Our obligation



Advocates for a new early childhood education center got an earful from critics at a public hearing last week about cost, need and tax rates. It was good to air out concerns that no doubt many in Storm Lake harbor about the $29 million project — more like $40 million when you add in interest costs over the life of the bonds, paid off by property taxes. It will result in a tax hike of more than $100 per year on the average home. People notice that.

This will not be an easy bond election on Dec. 11. It will require a vote of 60% support. It’s not easy to muster a simple majority for a property tax increase. Turnouts for special elections are notoriously low and impossible to predict (if any election can be). People have been so focused on other elections perhaps they have not paid much attention to this bond issue.

Yet, most people know that Storm Lake’s school enrollment is growing. Our facilities are out of space. East School and the Gingerbread House are not exactly modern early-childhood facilities. We have to do something, and those ticky tacky portable classrooms are hardly the answer.

Sometimes you just need to suck it up, as they did in the 1920s when they built the glorious former Storm Lake High School on Cayuga Street. It was built like Fort Knox. It was not cheapened by tax protestors, and that is why the building is so strong it will be converted into apartments.

And, there remains a prospect that the property tax bonds could be replaced by sales tax bonds if the Iowa Legislature can get its act together. The high school and elementary school were built with sales taxes until the legislature last session let that program expire. There is no question that the sales tax enjoys bipartisan support but became the victim of election-year staging. It is not dead yet, just not extended, so it should be fairly easy for legislators, no matter who is in control, to quietly allow the school sales tax to resume. Voters in Storm Lake overwhelmingly have approved of the school sales tax twice. Legislators should take note.

If the sales tax is extended next legislative session, there is no question that the school board would refinance the project using sales tax revenue bonds. Voters can have that faith that their property will be protected if the school board can swing it. The board kept its promises on property tax rate reduction or stability. Storm Lake has not witnessed big increases. The board has earned that trust.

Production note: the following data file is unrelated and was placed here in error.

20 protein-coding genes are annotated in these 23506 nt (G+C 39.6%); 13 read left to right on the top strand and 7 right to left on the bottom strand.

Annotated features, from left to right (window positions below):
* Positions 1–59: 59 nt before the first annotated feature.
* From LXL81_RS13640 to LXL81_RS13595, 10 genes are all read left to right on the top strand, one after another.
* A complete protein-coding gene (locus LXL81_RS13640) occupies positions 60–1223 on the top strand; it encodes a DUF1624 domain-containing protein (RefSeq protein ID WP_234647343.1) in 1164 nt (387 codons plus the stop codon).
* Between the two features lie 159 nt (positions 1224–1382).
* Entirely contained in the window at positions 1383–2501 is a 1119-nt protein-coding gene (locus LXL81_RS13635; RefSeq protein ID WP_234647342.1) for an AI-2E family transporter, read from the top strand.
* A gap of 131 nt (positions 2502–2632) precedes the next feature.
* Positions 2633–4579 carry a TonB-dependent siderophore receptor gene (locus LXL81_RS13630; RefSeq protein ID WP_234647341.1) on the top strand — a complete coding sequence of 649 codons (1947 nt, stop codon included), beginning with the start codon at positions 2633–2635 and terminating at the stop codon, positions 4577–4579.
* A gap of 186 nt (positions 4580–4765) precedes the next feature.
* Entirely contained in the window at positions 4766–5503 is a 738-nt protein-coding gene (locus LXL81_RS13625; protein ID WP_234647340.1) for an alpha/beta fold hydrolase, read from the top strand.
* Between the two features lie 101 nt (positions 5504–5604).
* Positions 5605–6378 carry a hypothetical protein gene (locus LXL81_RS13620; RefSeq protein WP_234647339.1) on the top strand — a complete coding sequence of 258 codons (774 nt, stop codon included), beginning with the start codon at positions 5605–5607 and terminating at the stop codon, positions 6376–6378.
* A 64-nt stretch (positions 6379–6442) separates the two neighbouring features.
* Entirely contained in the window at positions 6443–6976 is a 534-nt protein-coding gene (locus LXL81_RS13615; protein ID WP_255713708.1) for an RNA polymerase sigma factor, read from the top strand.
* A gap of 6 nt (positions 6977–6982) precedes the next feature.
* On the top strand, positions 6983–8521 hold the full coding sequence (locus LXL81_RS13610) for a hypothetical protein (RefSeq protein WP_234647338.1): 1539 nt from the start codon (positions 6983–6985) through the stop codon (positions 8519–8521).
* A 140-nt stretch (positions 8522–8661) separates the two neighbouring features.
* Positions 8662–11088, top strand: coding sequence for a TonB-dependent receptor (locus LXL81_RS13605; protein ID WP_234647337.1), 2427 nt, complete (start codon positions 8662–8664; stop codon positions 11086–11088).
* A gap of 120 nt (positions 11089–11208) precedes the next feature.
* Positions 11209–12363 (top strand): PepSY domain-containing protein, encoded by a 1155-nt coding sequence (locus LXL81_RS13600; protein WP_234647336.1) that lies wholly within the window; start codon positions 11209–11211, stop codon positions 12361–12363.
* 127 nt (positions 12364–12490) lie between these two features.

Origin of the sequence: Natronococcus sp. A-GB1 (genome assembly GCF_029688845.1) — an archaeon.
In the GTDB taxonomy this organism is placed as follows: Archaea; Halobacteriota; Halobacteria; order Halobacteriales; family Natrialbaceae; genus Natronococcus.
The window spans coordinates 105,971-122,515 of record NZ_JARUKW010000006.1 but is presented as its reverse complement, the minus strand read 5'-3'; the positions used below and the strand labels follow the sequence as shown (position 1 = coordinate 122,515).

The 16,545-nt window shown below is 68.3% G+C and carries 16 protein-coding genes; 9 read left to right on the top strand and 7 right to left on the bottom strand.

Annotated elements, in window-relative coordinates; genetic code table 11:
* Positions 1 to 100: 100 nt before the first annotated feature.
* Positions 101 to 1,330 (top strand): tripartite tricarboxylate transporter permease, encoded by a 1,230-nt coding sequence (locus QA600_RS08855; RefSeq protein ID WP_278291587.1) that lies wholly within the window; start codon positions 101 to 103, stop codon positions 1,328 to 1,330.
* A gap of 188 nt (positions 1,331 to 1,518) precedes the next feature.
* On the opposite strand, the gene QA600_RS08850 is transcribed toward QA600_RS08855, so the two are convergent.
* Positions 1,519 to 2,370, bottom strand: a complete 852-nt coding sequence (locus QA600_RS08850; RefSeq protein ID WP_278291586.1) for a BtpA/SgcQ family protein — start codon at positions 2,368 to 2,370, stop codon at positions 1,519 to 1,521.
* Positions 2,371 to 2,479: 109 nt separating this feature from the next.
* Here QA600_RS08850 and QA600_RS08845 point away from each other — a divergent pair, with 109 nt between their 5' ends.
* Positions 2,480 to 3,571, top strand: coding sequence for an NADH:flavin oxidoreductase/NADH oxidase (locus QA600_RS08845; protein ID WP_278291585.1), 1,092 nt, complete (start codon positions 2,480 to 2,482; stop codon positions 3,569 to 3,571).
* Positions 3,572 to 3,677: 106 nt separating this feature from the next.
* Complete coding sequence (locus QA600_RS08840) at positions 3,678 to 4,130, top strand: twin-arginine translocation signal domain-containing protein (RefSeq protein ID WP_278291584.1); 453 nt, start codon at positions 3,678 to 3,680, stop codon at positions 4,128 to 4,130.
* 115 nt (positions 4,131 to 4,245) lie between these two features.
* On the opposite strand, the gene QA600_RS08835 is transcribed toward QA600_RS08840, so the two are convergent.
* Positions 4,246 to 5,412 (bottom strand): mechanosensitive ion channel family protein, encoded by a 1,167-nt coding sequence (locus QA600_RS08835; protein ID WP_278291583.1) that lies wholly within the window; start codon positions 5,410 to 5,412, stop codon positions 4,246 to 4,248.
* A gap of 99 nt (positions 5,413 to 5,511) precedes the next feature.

We have to know that if an alternative to property taxes can be found, it will be. And we have to trust that enough rural districts will convince their legislators that the sales tax is needed for them to keep up, on limited resources.

We have only one choice: If Storm Lake is to adequately house its growing school enrollment we must provide modern facilities. Property taxes at this point are the only way to finance it. We have been able to avoid property tax hikes on our last two major building projects — the elementary school and the high school. In that context, it is not asking too much for voters to approve this request. We simply must respond to the call as a community to educate our children in a proper environment, despite our aversion to property tax increases.

Watch, don’t listen

President Trump has advised us not to listen to what he says, but to watch what he does. He says that he is about to patch things up with Chinese leader Xi Jinping to end a burgeoning trade war that is killing Iowa ag export markets. They have talked on the phone. They are to meet at the end of the month. But in remarks Monday Xi challenged the United States, implying that China cannot be cowed.

“As globalization depends, the practices of the law of the jungle and winner take all are a dead end. The Chinese economy is a sea, not a pond. Storms can overturn a pond, but never a sea,” Xi said at a trade fair in Shanghai.

His speech does not sound like the cheery telephone conversation Trump described. So, ignore that. Watch what actually happens. There is no end of the trade war in sight so long as each party thinks it serves them politically. Who gets hurt by low corn and soybean prices? Not necessarily the Chinese, who feed hogs through Smithfield in the United States. Not the global grain traders. Farmers do. And they don’t count for that much in the politics of all this. The trade war will be settled when it suits the domestic politics of Trump and Xi. We are not a part of that calculus.